Nelson, an ambassador for the Best Friends Animal Society, made the remarks in an e-mail to a state Senate committee urging passage of House Bill 14, which would do away with the breed-specific language and make other changes to dog enforcement laws, The (Toledo) Blade reported Thursday.
"Ohio is the only state that discriminates against dogs who share a cluster of physical characteristics by classifying this group as 'vicious' without any regard to individual dog behavior," Nelson said in the e-mail.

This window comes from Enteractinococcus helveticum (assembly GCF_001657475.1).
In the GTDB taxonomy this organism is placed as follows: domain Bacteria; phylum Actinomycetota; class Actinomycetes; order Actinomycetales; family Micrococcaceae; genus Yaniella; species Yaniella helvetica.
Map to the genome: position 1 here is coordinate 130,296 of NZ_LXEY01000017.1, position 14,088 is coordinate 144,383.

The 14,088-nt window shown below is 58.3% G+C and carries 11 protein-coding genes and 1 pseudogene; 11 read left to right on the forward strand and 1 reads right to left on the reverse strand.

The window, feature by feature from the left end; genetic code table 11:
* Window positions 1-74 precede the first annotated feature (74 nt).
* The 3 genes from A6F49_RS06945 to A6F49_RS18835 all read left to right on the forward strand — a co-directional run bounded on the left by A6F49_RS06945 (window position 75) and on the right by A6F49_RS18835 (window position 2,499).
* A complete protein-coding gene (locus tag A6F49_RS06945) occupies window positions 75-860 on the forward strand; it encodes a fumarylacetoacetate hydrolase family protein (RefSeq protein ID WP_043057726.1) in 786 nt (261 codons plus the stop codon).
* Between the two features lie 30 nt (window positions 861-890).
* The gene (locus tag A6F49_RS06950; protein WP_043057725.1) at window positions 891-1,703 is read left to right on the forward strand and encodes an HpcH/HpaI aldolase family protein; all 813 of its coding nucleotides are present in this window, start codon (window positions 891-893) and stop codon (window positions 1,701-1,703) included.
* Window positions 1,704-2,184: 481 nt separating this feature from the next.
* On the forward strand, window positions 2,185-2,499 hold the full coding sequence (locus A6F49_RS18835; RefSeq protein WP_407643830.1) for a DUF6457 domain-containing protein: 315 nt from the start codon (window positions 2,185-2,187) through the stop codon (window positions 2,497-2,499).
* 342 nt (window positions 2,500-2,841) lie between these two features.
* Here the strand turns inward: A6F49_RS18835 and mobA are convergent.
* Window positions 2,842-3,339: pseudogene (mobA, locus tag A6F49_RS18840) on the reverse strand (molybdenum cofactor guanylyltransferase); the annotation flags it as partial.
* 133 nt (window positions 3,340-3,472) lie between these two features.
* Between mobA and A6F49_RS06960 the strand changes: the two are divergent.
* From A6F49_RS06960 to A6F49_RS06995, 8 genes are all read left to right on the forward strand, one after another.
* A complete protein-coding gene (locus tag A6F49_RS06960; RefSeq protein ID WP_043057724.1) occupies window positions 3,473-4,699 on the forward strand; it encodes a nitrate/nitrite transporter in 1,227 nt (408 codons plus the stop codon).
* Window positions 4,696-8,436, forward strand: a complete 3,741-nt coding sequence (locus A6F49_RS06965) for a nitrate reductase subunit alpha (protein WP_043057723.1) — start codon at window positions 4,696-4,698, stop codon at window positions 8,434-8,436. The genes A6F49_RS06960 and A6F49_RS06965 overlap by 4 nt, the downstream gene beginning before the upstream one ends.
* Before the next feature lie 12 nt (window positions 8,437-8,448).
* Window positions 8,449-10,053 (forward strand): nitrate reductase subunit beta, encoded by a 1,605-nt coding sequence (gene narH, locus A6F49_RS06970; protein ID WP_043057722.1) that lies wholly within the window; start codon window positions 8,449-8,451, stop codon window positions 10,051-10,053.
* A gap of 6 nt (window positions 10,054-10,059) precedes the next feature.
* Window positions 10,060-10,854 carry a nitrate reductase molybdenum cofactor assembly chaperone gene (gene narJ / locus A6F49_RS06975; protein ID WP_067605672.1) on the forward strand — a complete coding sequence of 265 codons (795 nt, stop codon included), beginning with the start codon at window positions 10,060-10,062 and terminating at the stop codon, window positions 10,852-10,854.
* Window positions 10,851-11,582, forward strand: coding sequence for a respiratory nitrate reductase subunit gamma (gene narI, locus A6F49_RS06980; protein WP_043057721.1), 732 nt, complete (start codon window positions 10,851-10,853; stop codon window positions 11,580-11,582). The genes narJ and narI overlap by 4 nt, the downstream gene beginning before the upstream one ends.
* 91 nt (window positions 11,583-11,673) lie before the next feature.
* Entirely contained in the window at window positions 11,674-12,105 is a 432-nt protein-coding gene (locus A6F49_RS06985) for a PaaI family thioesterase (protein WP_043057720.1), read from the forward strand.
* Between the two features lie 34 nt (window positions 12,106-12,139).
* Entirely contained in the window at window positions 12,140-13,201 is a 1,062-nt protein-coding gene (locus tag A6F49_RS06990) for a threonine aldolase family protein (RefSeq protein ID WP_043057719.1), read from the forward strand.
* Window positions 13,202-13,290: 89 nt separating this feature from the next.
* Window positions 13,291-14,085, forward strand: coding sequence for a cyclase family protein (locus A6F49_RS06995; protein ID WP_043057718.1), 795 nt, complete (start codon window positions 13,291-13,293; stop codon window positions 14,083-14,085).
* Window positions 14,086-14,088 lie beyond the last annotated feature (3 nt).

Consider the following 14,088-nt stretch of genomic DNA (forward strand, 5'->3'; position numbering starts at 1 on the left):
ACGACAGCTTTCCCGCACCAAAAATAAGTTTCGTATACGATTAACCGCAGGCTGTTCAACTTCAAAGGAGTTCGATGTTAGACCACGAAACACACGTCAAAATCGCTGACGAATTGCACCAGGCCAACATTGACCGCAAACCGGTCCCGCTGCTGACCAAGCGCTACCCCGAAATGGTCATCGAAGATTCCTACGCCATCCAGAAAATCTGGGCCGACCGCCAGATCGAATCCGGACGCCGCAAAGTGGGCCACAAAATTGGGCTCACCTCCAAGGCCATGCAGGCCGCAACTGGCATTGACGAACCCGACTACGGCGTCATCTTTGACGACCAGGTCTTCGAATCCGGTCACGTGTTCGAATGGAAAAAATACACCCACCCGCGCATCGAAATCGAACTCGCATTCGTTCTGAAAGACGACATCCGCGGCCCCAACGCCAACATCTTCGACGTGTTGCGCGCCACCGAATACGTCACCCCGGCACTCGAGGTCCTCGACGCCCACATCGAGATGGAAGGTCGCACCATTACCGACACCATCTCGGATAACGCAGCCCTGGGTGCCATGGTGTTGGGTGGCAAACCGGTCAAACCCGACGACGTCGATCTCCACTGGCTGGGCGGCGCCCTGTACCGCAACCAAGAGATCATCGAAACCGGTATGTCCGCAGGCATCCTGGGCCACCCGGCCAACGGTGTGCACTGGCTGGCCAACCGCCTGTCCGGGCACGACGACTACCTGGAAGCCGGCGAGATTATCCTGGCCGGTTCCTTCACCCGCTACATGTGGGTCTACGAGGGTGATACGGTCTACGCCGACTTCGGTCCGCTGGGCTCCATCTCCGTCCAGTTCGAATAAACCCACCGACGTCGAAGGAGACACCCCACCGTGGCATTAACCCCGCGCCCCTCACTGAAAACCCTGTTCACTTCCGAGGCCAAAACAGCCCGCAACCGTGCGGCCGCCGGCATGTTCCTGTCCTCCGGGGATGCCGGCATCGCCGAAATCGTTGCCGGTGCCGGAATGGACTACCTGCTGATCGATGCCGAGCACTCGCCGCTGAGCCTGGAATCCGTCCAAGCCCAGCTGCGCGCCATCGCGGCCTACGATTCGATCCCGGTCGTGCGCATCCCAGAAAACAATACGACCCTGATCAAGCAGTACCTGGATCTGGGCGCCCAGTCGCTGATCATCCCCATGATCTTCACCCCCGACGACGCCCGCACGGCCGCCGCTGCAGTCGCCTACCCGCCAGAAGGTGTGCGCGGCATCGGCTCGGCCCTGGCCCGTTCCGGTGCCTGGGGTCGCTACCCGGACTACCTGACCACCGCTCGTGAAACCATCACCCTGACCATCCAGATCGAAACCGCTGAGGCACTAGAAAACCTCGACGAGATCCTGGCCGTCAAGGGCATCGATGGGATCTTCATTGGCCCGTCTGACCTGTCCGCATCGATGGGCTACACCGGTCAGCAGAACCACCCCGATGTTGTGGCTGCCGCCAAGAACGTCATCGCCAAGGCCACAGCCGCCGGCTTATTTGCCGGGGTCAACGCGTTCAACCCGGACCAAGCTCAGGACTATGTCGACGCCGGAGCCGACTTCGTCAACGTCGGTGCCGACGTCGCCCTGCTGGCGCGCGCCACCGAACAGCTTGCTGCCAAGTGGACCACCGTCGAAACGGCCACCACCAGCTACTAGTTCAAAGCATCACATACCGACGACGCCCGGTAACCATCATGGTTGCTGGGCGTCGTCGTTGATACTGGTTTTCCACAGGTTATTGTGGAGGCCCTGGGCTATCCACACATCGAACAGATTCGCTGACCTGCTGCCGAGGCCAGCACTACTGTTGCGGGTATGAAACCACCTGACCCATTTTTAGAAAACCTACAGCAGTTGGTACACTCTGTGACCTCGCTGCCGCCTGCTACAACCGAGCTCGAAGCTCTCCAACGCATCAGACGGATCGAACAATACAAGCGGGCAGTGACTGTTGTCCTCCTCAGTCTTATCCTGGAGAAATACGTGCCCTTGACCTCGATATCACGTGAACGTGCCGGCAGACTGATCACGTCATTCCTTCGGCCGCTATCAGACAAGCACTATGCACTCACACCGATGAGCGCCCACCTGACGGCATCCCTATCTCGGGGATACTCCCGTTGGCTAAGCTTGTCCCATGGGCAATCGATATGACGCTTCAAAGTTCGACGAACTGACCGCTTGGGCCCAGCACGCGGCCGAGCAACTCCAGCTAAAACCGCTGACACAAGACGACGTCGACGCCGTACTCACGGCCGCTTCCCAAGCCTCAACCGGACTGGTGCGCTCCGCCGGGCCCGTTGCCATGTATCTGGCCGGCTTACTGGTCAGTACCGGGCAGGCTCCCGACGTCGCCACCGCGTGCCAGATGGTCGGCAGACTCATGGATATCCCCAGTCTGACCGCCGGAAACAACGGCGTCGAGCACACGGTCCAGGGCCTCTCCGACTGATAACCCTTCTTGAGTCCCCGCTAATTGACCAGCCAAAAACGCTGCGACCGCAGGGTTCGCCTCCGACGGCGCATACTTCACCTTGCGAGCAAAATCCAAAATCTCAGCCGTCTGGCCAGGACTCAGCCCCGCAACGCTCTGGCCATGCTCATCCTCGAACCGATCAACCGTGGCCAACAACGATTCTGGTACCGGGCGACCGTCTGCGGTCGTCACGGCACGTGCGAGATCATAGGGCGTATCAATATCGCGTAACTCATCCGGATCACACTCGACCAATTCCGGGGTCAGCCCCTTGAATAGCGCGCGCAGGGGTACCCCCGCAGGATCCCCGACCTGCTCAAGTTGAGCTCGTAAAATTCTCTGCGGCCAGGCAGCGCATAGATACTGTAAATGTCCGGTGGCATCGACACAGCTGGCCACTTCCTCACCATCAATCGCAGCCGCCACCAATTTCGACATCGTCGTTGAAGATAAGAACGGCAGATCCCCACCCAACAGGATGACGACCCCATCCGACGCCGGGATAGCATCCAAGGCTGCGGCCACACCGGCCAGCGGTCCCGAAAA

"The current law infringes on responsible dog owners' rights to own any dog they choose, no matter what the dog's appearance," he wrote. "Dogs, like people, are individuals and should each be judged on his/her own merits."
House Bill 14 would revise definitions of "vicious" and "dangerous" dogs and create a new classification of "nuisance" dog, and none would include any breed-specific language.
Opposition to the bill has come from lawmakers from urban areas where "pit bulls" have become a dog of choice for dog-fighting and to guard drug houses.